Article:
By Carole Reedy
In keeping with tradition, here are some recommendations, gathered over 2014, for books that will bring hours of joy to friends and family throughout the year.
These are usually a welcome gift, especially if you know the genre preference of the recipient. Here’s a sampling of the 2014 books that took the honors.
Nobel Prize for Literature This prize is given for a body of work rather than one specific book. Considered the big daddy of prizes, this year’s accolades went to France’s Patrick Modiano “for the art of memory with which he has evoked the most ungraspable human destinies and uncovered the life-world of the occupation.” Also known for adding a dash of detective spice to his stories, Modiano is relatively unknown outside of France, and thus his win came as a surprise to those awaiting the announcement of Philip Roth, Salman Rushdie, or Javier Marias. While most of Modiano’s works haven’t been translated into English, the prize will surely change this. At the time of this writing, his Missing Person appears to be the most accessible.
Pulitzer Prize for Literature Donna Tartt was awarded the prize for The Goldfinch. Two finalists are also announced each year. In 2014 they were The Son by Philip Meyer and The Woman Who Lost her Soul by Bob Shacochis.
Man Booker Prize for Fiction Australian Richard Flanagan won the Man Booker for The Narrow Road to the Deep North. Twelve years in the creation, Flanagan says he nearly had to look for work in the mines of northern Australia due to a lack of funds from writing. Instead, the 50,000-pound prize money will allow him to continue writing.
If you want to read or gift a delightful satire on literary prizes, pick up a copy of Lost for Words by Edward St. Aubyn. Overlooked himself for the Man Booker, he has written a comedic, but not hurtful, novel about the prize selection, selectors, and writers. Although the novel did not receive the rave reviews of his previous books, the Wodehouse Award for Comic Fiction gave him their 2014 honor. St. Aubyn said on accepting the award, “The only thing I was sure of when I was writing this satire on literary prizes was that it wouldn’t win any prizes. I was wrong,” he said. “I had overlooked the one prize with a sense of humour.”
FOR BIOGRAPHY AND HISTORY BUFFS
Biography and history buffs will enjoy these books, recommended by readers who appreciate and understand the genre and good writing:
The Men Who United the States by Simon Winchester. Even the Brits like this one! Winchester always delves deep into his subject. Another recent gem of his is Atlantic: Great Sea Battles, Heroic Discoveries, Titanic Storms, and a Vast Ocean of a Million Stories. You can’t go wrong giving a book from Winchester’s fascinating collection of biographies and histories.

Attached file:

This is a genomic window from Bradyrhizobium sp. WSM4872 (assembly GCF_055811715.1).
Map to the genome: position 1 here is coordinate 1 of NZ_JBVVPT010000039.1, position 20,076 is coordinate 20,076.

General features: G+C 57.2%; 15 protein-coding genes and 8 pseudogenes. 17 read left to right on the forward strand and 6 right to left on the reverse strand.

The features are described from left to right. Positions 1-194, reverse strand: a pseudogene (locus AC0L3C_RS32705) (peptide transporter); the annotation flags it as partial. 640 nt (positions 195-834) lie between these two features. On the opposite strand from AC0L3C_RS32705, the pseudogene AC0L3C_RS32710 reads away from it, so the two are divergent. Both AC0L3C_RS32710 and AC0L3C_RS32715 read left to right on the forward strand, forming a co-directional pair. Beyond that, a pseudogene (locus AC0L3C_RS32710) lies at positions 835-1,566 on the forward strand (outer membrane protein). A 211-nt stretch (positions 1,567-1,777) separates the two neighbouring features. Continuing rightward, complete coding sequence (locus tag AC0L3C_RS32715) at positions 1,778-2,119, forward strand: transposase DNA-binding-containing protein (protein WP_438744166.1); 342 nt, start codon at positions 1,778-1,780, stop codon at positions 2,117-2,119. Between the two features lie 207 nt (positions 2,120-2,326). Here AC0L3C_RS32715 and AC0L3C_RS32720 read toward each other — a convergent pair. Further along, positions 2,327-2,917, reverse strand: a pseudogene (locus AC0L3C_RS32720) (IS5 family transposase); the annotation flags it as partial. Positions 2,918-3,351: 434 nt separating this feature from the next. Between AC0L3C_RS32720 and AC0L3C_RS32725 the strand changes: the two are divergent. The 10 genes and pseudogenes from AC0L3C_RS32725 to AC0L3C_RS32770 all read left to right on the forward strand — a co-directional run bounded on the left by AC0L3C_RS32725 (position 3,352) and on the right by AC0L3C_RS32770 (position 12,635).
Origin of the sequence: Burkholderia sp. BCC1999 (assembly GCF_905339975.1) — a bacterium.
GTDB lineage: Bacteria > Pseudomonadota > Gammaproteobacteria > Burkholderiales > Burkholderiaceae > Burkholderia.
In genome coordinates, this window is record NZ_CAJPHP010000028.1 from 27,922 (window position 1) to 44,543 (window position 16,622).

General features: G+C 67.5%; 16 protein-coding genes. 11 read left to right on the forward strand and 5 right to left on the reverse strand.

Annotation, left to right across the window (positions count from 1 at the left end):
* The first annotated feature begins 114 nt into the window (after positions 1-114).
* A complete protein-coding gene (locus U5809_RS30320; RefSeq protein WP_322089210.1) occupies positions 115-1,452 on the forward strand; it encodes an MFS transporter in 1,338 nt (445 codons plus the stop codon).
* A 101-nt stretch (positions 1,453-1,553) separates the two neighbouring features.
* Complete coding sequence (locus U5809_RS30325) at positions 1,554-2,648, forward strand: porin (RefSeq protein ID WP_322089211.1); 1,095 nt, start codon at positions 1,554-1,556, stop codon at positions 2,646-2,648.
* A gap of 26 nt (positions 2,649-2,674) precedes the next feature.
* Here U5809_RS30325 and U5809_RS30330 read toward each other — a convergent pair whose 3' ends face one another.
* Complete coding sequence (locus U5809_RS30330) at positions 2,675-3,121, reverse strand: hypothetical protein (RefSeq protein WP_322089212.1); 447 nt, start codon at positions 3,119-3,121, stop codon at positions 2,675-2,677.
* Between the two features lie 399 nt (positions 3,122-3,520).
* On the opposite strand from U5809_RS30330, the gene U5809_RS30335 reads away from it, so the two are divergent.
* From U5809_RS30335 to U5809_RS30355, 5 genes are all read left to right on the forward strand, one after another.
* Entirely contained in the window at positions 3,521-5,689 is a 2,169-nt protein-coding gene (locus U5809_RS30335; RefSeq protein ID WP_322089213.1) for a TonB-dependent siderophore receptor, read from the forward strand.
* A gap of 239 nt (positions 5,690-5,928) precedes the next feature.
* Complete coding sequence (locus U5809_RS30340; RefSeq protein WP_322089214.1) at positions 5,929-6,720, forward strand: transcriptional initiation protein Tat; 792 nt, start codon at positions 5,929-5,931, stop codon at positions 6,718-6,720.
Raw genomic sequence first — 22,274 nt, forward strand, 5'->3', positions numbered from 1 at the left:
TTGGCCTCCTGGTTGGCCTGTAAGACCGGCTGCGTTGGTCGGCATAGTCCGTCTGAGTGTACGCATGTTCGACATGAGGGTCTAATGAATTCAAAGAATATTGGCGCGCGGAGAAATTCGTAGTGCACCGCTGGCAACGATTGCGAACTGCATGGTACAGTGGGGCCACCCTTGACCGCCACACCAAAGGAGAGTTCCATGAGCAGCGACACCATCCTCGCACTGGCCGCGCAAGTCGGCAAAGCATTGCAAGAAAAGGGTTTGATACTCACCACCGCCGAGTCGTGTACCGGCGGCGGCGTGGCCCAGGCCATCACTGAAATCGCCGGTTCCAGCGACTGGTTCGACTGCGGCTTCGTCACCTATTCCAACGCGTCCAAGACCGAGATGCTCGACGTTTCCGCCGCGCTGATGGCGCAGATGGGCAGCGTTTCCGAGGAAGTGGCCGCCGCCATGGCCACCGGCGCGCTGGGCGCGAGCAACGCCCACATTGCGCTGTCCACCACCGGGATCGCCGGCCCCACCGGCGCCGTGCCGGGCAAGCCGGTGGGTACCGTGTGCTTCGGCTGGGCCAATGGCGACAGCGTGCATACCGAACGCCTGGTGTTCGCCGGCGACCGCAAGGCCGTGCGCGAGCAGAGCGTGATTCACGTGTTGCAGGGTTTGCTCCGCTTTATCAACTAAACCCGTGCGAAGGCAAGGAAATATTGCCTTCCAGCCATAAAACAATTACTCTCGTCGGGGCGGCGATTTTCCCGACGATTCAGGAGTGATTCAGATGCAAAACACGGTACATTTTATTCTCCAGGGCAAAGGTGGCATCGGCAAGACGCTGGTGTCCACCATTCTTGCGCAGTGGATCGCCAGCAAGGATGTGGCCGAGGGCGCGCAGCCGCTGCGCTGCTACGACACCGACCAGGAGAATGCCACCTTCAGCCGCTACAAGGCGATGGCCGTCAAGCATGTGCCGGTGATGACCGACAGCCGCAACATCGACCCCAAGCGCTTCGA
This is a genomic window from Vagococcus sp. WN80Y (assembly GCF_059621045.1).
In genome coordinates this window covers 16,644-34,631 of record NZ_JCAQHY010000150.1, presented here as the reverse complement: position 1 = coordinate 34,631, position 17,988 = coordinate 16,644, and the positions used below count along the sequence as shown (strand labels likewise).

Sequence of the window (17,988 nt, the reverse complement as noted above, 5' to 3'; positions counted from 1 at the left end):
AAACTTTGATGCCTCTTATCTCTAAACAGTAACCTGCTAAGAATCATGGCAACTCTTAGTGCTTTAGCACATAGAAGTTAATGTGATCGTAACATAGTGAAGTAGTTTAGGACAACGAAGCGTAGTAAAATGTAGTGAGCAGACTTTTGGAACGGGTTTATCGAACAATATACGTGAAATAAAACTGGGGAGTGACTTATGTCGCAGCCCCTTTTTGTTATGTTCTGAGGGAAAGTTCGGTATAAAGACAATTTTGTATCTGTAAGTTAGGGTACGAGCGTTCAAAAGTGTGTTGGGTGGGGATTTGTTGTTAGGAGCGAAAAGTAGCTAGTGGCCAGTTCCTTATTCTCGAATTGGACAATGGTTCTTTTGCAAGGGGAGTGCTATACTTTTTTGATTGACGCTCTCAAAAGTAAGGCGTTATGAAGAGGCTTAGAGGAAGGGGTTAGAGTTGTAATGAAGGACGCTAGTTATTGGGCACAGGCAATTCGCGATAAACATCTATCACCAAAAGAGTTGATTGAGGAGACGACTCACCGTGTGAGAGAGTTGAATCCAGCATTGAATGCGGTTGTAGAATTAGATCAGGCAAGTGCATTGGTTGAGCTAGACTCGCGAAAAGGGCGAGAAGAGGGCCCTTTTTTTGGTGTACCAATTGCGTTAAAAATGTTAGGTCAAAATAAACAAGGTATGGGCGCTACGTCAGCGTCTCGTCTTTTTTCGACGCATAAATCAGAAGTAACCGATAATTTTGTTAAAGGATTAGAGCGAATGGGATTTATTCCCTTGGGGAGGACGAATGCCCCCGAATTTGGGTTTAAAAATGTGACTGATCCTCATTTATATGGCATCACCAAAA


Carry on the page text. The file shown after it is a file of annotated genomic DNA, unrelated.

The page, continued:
Rebel Giants: The Revolutionary Lives of Abraham Lincoln and Charles Darwin by David R. Contosta. This book focuses on discoveries by and comparisons of these two most famous of men.
Lawrence in Arabia: War, Deceit, Imperial Folly and the Making of the Modern Middle East by Scott Anderson. Named one of the best books of the year by the New York Times, readers find it one of the most readable, well balanced, and accurate portrayals of T.E. Lawrence and his times.
The Price of Inequality by Joseph E. Stiglitz. The New York Times called it “the single most comprehensive counterargument to both Democratic neo-liberalism and Republican laissez-faire theories.”
The Global Soul: Jet Lag, Shopping Malls and the Search for Home by Pico Iyer. All the books of travel essays by Pico Iyer have been praised, but this one in particular. His newest effort has just been published, The Art of Stillness: Adventures in Going Nowhere, the title being self-explanatory and ironically from a man who writes about the adventure of travel, globalism, world affairs, and literature, among other topics, for The New York Times, National Geographic, and the New York Review of books. Any book of Iyer’s collection is an excellent gift choice.
BOOKS ABOUT MEXICO CITY
The most talked about new book this year here in the city is Francisco Goldman’s The Interior Circuit: A Mexico City Chronicle. The focus of the book shifts from the aftermath and grieving of the sudden death of his wife in 2007 to learning how to drive in Mexico City, a testament to the title, which then leads to the politics of the city and country, yet another circuit.
Las Llaves de la Ciudad (The Keys to the City) by David Lida. This book was published in 2008, but Lida has been asked by the publisher to update it, which he has done. Now a newly revised version is available. Published only in Spanish, for those of you learning the language it’s an excellent practice choice. The book is made up of short pieces, many of which were published previously in magazines and newspapers, about intriguing, interesting, everyday characters who roam the city or own unusual businesses. Lida describes them: “Each of these people is a stone in what, in the book’s totality, becomes a mosaic of Mexico City.”
Wishing you a 2015 filled with new reading choices as well as time-honored classics.